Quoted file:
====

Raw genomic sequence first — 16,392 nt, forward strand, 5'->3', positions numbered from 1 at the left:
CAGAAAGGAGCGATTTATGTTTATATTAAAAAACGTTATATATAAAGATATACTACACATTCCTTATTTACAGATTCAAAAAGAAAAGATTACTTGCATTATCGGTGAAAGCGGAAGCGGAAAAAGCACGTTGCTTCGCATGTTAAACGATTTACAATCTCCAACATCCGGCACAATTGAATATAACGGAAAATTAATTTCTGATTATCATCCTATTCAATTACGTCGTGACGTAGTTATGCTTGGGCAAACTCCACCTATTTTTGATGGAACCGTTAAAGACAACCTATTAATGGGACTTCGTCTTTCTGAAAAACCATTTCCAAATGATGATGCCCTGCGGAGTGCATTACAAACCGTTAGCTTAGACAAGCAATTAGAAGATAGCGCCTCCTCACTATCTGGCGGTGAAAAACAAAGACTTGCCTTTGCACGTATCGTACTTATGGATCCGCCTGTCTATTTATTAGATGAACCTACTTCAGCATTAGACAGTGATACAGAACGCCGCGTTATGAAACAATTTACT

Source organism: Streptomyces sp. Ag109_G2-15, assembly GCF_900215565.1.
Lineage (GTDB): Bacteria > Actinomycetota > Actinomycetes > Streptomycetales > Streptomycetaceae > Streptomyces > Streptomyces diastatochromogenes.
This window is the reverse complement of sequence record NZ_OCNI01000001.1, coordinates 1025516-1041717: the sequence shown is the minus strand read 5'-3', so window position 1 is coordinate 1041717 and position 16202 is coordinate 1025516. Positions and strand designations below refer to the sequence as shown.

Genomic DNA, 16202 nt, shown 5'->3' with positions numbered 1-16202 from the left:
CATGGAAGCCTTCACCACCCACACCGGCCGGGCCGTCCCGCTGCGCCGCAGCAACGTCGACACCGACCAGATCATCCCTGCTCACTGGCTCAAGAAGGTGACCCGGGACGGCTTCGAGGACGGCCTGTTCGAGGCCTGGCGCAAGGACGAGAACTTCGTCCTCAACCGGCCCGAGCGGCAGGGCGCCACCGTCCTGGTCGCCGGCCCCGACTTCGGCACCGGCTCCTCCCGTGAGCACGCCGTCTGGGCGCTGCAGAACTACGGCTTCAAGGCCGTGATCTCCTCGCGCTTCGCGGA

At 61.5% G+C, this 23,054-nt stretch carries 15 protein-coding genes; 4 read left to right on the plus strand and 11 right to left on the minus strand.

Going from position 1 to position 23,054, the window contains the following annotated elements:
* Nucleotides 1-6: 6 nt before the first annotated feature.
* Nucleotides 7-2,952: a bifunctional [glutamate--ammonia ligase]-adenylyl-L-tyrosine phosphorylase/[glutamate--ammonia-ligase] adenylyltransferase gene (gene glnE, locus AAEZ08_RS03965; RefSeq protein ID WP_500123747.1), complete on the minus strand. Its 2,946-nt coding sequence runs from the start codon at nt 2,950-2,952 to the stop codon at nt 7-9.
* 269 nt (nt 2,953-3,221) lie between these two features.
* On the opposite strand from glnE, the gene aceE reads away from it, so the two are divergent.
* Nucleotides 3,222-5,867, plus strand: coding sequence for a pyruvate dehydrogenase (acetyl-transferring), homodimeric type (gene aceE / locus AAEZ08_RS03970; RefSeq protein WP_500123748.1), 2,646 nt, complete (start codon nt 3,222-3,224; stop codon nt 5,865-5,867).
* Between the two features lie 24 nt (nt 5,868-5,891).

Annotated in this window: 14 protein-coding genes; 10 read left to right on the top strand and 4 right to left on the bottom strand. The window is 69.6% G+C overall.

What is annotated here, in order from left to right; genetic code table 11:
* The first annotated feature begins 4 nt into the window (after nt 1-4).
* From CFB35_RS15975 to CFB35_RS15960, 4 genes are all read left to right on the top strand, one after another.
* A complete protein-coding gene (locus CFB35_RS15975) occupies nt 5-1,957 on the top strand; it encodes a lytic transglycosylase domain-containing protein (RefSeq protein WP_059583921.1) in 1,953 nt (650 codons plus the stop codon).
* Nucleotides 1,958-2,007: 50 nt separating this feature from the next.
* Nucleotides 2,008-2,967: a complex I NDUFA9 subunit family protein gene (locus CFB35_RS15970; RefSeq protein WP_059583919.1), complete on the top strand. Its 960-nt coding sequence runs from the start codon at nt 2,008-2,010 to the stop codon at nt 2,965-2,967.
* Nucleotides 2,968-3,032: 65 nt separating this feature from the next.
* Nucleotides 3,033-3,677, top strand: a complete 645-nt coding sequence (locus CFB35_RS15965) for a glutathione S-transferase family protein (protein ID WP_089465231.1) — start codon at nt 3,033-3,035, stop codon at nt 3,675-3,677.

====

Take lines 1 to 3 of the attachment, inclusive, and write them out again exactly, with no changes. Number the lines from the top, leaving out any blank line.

Raw genomic sequence first — 16,392 nt, forward strand, 5'->3', positions numbered from 1 at the left:
CAGAAAGGAGCGATTTATGTTTATATTAAAAAACGTTATATATAAAGATATACTACACATTCCTTATTTACAGATTCAAAAAGAAAAGATTACTTGCATTATCGGTGAAAGCGGAAGCGGAAAAAGCACGTTGCTTCGCATGTTAAACGATTTACAATCTCCAACATCCGGCACAATTGAATATAACGGAAAATTAATTTCTGATTATCATCCTATTCAATTACGTCGTGACGTAGTTATGCTTGGGCAAACTCCACCTATTTTTGATGGAACCGTTAAAGACAACCTATTAATGGGACTTCGTCTTTCTGAAAAACCATTTCCAAATGATGATGCCCTGCGGAGTGCATTACAAACCGTTAGCTTAGACAAGCAATTAGAAGATAGCGCCTCCTCACTATCTGGCGGTGAAAAACAAAGACTTGCCTTTGCACGTATCGTACTTATGGATCCGCCTGTCTATTTATTAGATGAACCTACTTCAGCATTAGACAGTGATACAGAACGCCGCGTTATGAAACAATTTACT

Source organism: Streptomyces sp. Ag109_G2-15, assembly GCF_900215565.1.